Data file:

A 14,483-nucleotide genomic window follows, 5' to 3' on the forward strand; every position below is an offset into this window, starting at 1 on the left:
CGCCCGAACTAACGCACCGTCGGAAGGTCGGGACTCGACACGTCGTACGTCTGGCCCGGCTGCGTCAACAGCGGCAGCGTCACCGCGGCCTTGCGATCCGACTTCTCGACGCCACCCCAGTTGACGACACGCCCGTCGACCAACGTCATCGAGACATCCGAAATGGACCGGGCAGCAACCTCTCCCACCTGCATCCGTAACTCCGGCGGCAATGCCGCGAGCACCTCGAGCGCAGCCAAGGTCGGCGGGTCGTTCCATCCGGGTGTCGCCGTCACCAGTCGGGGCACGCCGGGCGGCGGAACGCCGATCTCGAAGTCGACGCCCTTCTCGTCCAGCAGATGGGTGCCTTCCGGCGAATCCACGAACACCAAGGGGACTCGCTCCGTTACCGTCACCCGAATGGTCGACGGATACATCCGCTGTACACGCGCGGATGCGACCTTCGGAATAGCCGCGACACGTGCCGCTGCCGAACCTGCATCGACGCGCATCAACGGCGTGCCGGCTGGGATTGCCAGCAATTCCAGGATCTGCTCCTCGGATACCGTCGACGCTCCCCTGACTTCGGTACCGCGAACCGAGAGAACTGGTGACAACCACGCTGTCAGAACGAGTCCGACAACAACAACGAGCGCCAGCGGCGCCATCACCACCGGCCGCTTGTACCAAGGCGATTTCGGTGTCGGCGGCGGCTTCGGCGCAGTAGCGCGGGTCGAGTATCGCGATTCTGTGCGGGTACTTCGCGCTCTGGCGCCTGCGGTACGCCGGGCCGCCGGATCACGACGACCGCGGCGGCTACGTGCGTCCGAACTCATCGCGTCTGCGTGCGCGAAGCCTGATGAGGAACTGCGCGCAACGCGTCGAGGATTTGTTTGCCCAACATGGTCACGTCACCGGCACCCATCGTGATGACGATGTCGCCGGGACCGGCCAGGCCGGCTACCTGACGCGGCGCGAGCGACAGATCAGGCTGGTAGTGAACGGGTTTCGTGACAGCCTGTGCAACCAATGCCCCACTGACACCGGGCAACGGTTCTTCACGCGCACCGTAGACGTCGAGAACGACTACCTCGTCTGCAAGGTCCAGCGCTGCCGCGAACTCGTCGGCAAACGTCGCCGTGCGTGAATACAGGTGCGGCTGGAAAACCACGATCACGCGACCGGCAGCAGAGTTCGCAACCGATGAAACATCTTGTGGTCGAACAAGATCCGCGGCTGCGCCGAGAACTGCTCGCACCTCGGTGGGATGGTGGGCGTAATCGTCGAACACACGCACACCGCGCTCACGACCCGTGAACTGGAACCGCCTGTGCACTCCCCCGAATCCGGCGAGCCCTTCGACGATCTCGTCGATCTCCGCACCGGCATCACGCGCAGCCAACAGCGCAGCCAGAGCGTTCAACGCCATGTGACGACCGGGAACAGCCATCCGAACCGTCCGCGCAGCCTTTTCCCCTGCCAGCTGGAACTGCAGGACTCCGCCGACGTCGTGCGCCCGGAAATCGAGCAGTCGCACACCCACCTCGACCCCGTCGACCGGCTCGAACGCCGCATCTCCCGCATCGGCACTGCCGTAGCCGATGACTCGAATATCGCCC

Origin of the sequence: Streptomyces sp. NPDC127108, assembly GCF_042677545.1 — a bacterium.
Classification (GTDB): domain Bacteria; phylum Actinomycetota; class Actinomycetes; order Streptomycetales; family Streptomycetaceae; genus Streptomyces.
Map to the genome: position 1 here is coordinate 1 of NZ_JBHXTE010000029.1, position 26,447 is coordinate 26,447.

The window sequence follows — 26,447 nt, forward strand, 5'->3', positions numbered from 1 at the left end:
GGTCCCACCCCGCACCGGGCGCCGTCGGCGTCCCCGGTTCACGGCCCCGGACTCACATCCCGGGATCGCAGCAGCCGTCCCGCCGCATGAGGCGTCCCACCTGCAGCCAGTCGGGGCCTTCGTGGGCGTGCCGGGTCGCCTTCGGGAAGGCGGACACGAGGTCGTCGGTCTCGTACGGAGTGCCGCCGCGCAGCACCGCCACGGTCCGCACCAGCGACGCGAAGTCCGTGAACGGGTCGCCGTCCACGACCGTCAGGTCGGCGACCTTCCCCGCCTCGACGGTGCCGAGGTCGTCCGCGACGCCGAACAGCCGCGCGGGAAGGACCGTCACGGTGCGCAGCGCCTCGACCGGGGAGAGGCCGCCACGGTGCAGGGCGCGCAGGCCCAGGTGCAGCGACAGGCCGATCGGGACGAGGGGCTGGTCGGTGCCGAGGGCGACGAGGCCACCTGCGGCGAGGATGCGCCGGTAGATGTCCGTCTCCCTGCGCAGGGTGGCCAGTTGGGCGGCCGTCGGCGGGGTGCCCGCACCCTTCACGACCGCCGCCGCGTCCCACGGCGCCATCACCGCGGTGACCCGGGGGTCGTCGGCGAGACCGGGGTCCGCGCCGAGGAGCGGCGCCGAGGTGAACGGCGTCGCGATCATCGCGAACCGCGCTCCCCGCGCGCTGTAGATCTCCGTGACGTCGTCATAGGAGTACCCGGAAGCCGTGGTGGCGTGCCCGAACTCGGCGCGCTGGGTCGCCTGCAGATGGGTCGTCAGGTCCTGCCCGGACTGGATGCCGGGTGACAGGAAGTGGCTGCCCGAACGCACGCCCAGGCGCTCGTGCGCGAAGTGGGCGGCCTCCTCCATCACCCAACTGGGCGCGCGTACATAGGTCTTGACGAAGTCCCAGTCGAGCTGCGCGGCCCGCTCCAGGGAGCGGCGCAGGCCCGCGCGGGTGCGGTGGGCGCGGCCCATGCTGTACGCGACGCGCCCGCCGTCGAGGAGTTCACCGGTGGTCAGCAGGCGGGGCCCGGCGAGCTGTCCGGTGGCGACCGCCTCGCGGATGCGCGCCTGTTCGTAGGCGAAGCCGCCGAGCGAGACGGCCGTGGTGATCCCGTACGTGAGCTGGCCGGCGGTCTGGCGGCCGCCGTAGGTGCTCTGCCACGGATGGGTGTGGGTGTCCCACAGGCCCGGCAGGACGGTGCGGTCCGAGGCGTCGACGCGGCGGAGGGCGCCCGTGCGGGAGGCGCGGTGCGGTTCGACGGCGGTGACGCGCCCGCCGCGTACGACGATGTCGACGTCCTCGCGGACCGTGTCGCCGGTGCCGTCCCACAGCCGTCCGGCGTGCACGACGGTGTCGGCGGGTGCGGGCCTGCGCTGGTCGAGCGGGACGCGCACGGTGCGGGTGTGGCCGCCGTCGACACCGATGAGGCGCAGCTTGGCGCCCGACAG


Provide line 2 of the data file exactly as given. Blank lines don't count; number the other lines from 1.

CGCCCGAACTAACGCACCGTCGGAAGGTCGGGACTCGACACGTCGTACGTCTGGCCCGGCTGCGTCAACAGCGGCAGCGTCACCGCGGCCTTGCGATCCGACTTCTCGACGCCACCCCAGTTGACGACACGCCCGTCGACCAACGTCATCGAGACATCCGAAATGGACCGGGCAGCAACCTCTCCCACCTGCATCCGTAACTCCGGCGGCAATGCCGCGAGCACCTCGAGCGCAGCCAAGGTCGGCGGGTCGTTCCATCCGGGTGTCGCCGTCACCAGTCGGGGCACGCCGGGCGGCGGAACGCCGATCTCGAAGTCGACGCCCTTCTCGTCCAGCAGATGGGTGCCTTCCGGCGAATCCACGAACACCAAGGGGACTCGCTCCGTTACCGTCACCCGAATGGTCGACGGATACATCCGCTGTACACGCGCGGATGCGACCTTCGGAATAGCCGCGACACGTGCCGCTGCCGAACCTGCATCGACGCGCATCAACGGCGTGCCGGCTGGGATTGCCAGCAATTCCAGGATCTGCTCCTCGGATACCGTCGACGCTCCCCTGACTTCGGTACCGCGAACCGAGAGAACTGGTGACAACCACGCTGTCAGAACGAGTCCGACAACAACAACGAGCGCCAGCGGCGCCATCACCACCGGCCGCTTGTACCAAGGCGATTTCGGTGTCGGCGGCGGCTTCGGCGCAGTAGCGCGGGTCGAGTATCGCGATTCTGTGCGGGTACTTCGCGCTCTGGCGCCTGCGGTACGCCGGGCCGCCGGATCACGACGACCGCGGCGGCTACGTGCGTCCGAACTCATCGCGTCTGCGTGCGCGAAGCCTGATGAGGAACTGCGCGCAACGCGTCGAGGATTTGTTTGCCCAACATGGTCACGTCACCGGCACCCATCGTGATGACGATGTCGCCGGGACCGGCCAGGCCGGCTACCTGACGCGGCGCGAGCGACAGATCAGGCTGGTAGTGAACGGGTTTCGTGACAGCCTGTGCAACCAATGCCCCACTGACACCGGGCAACGGTTCTTCACGCGCACCGTAGACGTCGAGAACGACTACCTCGTCTGCAAGGTCCAGCGCTGCCGCGAACTCGTCGGCAAACGTCGCCGTGCGTGAATACAGGTGCGGCTGGAAAACCACGATCACGCGACCGGCAGCAGAGTTCGCAACCGATGAAACATCTTGTGGTCGAACAAGATCCGCGGCTGCGCCGAGAACTGCTCGCACCTCGGTGGGATGGTGGGCGTAATCGTCGAACACACGCACACCGCGCTCACGACCCGTGAACTGGAACCGCCTGTGCACTCCCCCGAATCCGGCGAGCCCTTCGACGATCTCGTCGATCTCCGCACCGGCATCACGCGCAGCCAACAGCGCAGCCAGAGCGTTCAACGCCATGTGACGACCGGGAACAGCCATCCGAACCGTCCGCGCAGCCTTTTCCCCTGCCAGCTGGAACTGCAGGACTCCGCCGACGTCGTGCGCCCGGAAATCGAGCAGTCGCACACCCACCTCGACCCCGTCGACCGGCTCGAACGCCGCATCTCCCGCATCGGCACTGCCGTAGCCGATGACTCGAATATCGCCC